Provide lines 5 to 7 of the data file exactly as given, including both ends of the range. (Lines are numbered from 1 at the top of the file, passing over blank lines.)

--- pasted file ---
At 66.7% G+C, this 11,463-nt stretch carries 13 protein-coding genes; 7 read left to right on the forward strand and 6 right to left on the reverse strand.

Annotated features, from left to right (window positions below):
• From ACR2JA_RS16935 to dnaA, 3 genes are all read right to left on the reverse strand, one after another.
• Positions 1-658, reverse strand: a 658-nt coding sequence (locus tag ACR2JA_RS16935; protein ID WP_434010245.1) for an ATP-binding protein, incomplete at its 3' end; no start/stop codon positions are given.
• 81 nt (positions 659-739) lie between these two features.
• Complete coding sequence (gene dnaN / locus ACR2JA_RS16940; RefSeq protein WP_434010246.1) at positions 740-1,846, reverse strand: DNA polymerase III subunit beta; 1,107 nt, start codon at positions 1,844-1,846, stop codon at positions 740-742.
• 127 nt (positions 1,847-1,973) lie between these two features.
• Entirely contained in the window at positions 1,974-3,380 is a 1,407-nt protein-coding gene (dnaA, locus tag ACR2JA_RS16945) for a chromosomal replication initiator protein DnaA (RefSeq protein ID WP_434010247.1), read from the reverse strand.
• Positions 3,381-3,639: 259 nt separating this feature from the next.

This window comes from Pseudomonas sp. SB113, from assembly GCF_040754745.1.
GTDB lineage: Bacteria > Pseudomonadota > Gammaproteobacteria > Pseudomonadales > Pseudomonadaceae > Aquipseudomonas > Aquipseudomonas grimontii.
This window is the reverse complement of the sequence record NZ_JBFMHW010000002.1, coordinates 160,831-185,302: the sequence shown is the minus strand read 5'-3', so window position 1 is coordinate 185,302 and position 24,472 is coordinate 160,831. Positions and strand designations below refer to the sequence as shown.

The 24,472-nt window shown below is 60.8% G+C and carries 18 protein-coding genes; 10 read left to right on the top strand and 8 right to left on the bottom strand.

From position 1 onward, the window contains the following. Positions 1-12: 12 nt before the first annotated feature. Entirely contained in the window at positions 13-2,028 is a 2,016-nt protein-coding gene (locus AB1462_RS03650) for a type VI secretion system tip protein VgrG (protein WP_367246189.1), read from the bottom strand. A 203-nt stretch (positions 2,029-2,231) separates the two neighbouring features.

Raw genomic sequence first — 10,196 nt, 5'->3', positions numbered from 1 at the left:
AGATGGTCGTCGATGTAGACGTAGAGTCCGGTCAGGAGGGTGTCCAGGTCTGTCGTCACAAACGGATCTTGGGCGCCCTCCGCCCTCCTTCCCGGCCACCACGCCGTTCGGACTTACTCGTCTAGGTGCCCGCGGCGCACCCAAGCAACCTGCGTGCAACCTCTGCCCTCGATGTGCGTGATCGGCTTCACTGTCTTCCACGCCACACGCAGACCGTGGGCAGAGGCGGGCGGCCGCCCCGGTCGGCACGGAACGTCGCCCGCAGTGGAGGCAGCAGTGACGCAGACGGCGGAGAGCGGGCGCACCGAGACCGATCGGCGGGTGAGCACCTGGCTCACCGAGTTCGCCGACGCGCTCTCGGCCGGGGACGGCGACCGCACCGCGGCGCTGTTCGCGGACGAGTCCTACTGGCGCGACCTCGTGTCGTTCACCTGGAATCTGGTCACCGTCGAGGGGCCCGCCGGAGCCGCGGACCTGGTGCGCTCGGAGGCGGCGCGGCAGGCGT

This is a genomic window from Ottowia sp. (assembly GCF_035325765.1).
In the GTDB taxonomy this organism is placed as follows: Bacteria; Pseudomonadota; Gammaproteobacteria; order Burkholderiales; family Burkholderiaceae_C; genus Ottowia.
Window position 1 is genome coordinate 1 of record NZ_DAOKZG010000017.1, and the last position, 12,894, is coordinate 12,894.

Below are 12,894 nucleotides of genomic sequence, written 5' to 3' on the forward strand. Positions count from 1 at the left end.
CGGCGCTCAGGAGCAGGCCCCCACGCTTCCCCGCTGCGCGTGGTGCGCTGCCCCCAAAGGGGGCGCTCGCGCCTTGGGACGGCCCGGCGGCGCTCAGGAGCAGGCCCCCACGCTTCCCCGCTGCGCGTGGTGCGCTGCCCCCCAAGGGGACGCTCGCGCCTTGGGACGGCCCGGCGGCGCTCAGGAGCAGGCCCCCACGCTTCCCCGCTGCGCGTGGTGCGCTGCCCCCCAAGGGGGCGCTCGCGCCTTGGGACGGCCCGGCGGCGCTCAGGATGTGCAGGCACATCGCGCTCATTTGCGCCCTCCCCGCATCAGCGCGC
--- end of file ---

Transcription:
• 81 nt (positions 659-739) lie between these two features.
• Complete coding sequence (gene dnaN / locus ACR2JA_RS16940; RefSeq protein WP_434010246.1) at positions 740-1,846, reverse strand: DNA polymerase III subunit beta; 1,107 nt, start codon at positions 1,844-1,846, stop codon at positions 740-742.
• 127 nt (positions 1,847-1,973) lie between these two features.